Growth-enhancing fertilisation is usually the choice for the fertilisation for mineral soils. This means applying nitrogen fertiliser, because the supply of nitrogen is usually the factor restricting tree growth on mineral soils. Meanwhile, peatlands usually contain plenty of nitrogen, but other nutrients may be in short supply or poorly balanced, which is why corrective fertilisation is used in such environments.
Fertilisation stimulates growth
Nutrient deficiency can often be determined visually, based on the look of the trees. Our forest specialists can help you assess nutrient deficiencies. After fertilisation, the needles recover, and enhanced photosynthesis improves tree growth. In moorlands, growth-enhancing fertilisation can boost growth by as much as 30 per cent, while in peatlands, corrective fertilisation can double or even triple tree growth.
The result of fertilisation depends on the location of the forest, the fertility of the soil and the condition of the trees. Where growth-enhancing fertilisation is concerned, forest owners can expect to see overall growth of 13–25 cubic metres per hectare over the duration of the fertilisation’s effect. Fertilisation is also a profitable investment from a financial perspective. Depending on the site, it can offer forest owners profits of 10–20 per cent.
More logs and shorter rotation with growth-enhancing fertilisation
Growth-enhancing fertilisation is most beneficial in thinned forests that are in good condition. After thinning, the crowns and roots should be given two to three years to grow stronger before fertilisation. The best sites for growth-enhancing fertilisation are mature pine-dominated sub-xeric heath forests and commercial mesic heath forests dominated by spruce and pine. In pine forests, most of the growth-enhancing impact of fertilisation is achieved in an average of six years, and in spruce forests, in approximately eight years.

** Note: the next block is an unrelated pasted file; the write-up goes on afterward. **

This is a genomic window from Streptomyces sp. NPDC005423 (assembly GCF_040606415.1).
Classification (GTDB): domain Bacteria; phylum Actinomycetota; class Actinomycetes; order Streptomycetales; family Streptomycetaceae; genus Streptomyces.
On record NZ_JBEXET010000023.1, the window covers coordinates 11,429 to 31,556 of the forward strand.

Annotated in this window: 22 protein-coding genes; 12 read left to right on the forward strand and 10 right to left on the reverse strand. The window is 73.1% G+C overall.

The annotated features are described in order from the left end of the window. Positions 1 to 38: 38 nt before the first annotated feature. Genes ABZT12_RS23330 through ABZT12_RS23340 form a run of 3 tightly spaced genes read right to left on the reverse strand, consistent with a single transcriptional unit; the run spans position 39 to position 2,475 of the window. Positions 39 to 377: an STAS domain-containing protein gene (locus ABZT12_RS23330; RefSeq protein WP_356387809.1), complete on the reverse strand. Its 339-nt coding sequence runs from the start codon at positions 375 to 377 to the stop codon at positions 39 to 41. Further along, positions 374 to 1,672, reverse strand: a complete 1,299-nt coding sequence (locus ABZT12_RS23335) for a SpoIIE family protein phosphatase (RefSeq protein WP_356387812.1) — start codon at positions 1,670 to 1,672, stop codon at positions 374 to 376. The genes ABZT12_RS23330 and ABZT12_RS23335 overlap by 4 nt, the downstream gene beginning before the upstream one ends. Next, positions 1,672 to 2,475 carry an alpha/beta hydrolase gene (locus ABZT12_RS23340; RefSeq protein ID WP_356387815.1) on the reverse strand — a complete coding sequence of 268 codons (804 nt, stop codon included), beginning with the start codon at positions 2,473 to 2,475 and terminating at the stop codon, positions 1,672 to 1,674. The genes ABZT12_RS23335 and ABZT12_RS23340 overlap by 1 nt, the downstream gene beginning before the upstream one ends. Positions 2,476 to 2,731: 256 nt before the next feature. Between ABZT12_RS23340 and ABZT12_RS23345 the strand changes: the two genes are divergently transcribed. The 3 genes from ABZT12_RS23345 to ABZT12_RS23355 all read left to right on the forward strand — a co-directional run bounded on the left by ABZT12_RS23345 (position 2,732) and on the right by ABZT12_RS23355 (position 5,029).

Fertilisation increases growth and accelerates the conversion of pulpwood into log wood. Final felling then results in more wood of greater value. Moreover, in a fertilised forest, the following felling can be carried out up to six years earlier than in an unfertilised forest.
Ash fertilisation suits peatlands
In drained peatlands, tree growth is often restricted by the lack of potassium and phosphorus. The best fertiliser for nutrient-poor peatlands is high-quality wood ash, which usually contains all the nutrients in the right proportion trees require. Ash fertilisation helps rectify tree growth far into the future, for as long as 50 years. Forest owners can apply for subsidies for the costs of corrective fertilisation of peatlands under the Sustainable Forestry Financing Act.
Ash fertilisation is well suited to wooded, nitrogen-rich thick peatlands.
Previously, drainage repair was often carried out in peatlands in connection with corrective fertilisation, but based on current knowledge, drainage is not particularly useful for tree growth if the water surface is already more than 30 centimetres below ground level. Fertilisation spurs forest growth. Since a forest that is in good condition and grows well evaporates more water and keeps soil moisture well balanced, drainage repair is not always necessary. Unnecessary drainage repair results in more carbon being released due to the decomposition of peat. It also poses a risk of increased impacts on waterways.
Waterways and groundwater taken into account in fertilisation
Fertilisation is carried out with forestry tractors, making use of previous tracks, or from a helicopter. Growth-enhancing fertilisation is carried out throughout the growing season. Ash fertilisation can also be carried out in the winter in connection with thinning.
Fertilisation projects are carried out carefully, with respect for the environment. Buffer zones 20 to 50 metres wide are left along waterways, and habitats important to the biodiversity of forest nature are excluded from fertilisation. Wood ashes are the only type of fertiliser used in groundwater areas that play an important role for water supply. Recreational forest use, such as berry and mushroom picking, is not prevented by fertilisation.
You can place an order for the fertilisation of a forest estate in Finland with one of our forest specialists. The information on this page only applies to conditions in Finland.